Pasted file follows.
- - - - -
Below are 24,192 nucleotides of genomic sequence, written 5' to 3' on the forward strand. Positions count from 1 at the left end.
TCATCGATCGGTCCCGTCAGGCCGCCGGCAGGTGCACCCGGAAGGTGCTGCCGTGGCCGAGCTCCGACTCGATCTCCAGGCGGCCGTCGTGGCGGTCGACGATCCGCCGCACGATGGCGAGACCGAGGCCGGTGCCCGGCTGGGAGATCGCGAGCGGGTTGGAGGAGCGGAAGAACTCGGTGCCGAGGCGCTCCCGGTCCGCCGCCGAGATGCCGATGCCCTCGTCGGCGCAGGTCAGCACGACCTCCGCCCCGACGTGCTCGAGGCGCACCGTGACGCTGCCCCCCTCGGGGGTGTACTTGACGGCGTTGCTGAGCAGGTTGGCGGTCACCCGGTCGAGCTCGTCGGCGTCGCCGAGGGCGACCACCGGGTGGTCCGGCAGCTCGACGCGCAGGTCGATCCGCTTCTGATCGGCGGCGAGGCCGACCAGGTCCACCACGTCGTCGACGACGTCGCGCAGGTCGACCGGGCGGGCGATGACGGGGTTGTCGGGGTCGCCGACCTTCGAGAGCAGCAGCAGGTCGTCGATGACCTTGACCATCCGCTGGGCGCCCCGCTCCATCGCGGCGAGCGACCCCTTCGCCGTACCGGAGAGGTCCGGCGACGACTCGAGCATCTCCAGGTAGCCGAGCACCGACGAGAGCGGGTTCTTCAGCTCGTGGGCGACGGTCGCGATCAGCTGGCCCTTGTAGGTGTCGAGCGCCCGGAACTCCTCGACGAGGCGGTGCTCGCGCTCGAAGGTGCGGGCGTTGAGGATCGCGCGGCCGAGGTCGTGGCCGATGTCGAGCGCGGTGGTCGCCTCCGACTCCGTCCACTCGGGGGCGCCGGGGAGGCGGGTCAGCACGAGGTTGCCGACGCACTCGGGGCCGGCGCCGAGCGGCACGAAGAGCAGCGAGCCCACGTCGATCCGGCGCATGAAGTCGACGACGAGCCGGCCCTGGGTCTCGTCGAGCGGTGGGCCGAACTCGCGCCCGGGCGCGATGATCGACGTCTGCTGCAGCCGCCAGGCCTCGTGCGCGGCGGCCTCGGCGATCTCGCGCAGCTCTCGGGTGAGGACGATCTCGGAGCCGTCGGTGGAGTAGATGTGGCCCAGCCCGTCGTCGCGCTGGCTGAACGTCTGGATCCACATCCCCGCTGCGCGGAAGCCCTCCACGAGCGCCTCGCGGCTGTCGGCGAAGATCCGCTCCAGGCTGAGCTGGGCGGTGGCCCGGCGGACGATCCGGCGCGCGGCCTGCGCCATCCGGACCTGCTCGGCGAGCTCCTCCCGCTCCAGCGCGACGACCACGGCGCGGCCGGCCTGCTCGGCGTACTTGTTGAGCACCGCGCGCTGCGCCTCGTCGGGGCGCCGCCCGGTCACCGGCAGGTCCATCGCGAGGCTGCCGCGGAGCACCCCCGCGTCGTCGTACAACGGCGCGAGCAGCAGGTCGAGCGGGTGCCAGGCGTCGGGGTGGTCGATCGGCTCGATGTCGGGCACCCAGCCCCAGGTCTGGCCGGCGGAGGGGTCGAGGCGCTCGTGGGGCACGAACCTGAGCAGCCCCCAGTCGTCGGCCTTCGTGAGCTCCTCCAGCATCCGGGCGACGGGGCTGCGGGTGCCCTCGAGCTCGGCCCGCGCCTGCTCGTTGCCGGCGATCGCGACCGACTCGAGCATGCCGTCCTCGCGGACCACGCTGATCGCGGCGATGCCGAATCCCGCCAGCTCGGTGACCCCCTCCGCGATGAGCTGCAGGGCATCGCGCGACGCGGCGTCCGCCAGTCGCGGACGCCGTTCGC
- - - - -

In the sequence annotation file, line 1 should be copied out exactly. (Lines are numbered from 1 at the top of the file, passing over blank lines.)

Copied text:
Below are 24,192 nucleotides of genomic sequence, written 5' to 3' on the forward strand. Positions count from 1 at the left end.